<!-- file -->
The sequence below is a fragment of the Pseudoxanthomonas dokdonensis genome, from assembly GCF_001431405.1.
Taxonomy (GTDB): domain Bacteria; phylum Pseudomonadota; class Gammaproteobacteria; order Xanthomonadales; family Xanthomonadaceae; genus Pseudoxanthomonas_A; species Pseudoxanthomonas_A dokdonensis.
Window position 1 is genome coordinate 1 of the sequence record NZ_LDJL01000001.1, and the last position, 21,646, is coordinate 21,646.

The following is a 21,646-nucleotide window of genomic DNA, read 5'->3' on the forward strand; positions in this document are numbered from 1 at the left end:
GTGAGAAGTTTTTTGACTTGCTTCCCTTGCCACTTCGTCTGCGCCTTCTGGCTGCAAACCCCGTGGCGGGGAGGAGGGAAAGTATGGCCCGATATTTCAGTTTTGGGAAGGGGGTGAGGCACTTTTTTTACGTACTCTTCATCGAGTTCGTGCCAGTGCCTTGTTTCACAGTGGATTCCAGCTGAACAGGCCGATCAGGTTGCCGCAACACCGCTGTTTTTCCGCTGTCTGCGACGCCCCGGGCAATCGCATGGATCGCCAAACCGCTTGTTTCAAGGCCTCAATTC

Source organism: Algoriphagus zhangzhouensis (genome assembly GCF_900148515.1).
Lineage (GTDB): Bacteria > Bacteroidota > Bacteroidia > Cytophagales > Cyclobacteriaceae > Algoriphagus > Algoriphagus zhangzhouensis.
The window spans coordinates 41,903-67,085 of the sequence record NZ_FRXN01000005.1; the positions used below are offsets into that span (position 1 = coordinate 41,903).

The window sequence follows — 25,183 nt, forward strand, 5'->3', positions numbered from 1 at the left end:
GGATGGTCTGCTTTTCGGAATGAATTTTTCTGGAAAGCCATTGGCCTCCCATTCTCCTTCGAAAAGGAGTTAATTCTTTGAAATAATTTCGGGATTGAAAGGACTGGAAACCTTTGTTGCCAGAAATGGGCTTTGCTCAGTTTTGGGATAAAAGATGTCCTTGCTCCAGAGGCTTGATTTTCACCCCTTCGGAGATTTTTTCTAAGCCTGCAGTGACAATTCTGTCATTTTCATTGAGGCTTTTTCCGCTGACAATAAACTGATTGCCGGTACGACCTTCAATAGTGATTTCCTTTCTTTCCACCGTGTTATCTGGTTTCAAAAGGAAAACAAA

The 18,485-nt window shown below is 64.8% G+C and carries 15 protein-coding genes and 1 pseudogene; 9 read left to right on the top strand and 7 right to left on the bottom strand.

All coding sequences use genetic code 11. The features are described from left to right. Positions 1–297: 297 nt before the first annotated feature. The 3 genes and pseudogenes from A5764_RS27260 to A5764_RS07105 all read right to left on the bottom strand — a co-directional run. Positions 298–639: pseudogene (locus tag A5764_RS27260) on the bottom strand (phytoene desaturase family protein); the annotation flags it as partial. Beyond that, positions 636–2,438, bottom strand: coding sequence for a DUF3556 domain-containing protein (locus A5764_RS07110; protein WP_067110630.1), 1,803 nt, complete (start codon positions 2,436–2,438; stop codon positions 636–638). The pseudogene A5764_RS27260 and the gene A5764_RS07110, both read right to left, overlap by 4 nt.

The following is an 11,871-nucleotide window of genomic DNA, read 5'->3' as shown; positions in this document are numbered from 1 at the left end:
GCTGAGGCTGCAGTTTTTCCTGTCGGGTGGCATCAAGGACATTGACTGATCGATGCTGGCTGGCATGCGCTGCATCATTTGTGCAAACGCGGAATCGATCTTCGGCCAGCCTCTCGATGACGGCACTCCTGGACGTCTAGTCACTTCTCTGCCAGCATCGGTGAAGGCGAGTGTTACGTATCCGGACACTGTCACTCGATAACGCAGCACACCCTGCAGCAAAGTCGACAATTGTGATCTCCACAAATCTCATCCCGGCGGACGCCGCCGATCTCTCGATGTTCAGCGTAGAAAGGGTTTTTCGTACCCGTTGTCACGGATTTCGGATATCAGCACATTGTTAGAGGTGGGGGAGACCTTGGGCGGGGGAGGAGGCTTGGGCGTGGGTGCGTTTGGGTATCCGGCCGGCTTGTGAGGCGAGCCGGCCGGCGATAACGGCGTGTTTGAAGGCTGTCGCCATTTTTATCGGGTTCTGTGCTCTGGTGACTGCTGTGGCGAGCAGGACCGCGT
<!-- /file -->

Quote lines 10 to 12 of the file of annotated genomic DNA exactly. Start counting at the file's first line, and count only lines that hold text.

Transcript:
GGATGGTCTGCTTTTCGGAATGAATTTTTCTGGAAAGCCATTGGCCTCCCATTCTCCTTCGAAAAGGAGTTAATTCTTTGAAATAATTTCGGGATTGAAAGGACTGGAAACCTTTGTTGCCAGAAATGGGCTTTGCTCAGTTTTGGGATAAAAGATGTCCTTGCTCCAGAGGCTTGATTTTCACCCCTTCGGAGATTTTTTCTAAGCCTGCAGTGACAATTCTGTCATTTTCATTGAGGCTTTTTCCGCTGACAATAAACTGATTGCCGGTACGACCTTCAATAGTGATTTCCTTTCTTTCCACCGTGTTATCTGGTTTCAAAAGGAAAACAAA

The 18,485-nt window shown below is 64.8% G+C and carries 15 protein-coding genes and 1 pseudogene; 9 read left to right on the top strand and 7 right to left on the bottom strand.

All coding sequences use genetic code 11. The features are described from left to right. Positions 1–297: 297 nt before the first annotated feature. The 3 genes and pseudogenes from A5764_RS27260 to A5764_RS07105 all read right to left on the bottom strand — a co-directional run. Positions 298–639: pseudogene (locus tag A5764_RS27260) on the bottom strand (phytoene desaturase family protein); the annotation flags it as partial. Beyond that, positions 636–2,438, bottom strand: coding sequence for a DUF3556 domain-containing protein (locus A5764_RS07110; protein WP_067110630.1), 1,803 nt, complete (start codon positions 2,436–2,438; stop codon positions 636–638). The pseudogene A5764_RS27260 and the gene A5764_RS07110, both read right to left, overlap by 4 nt.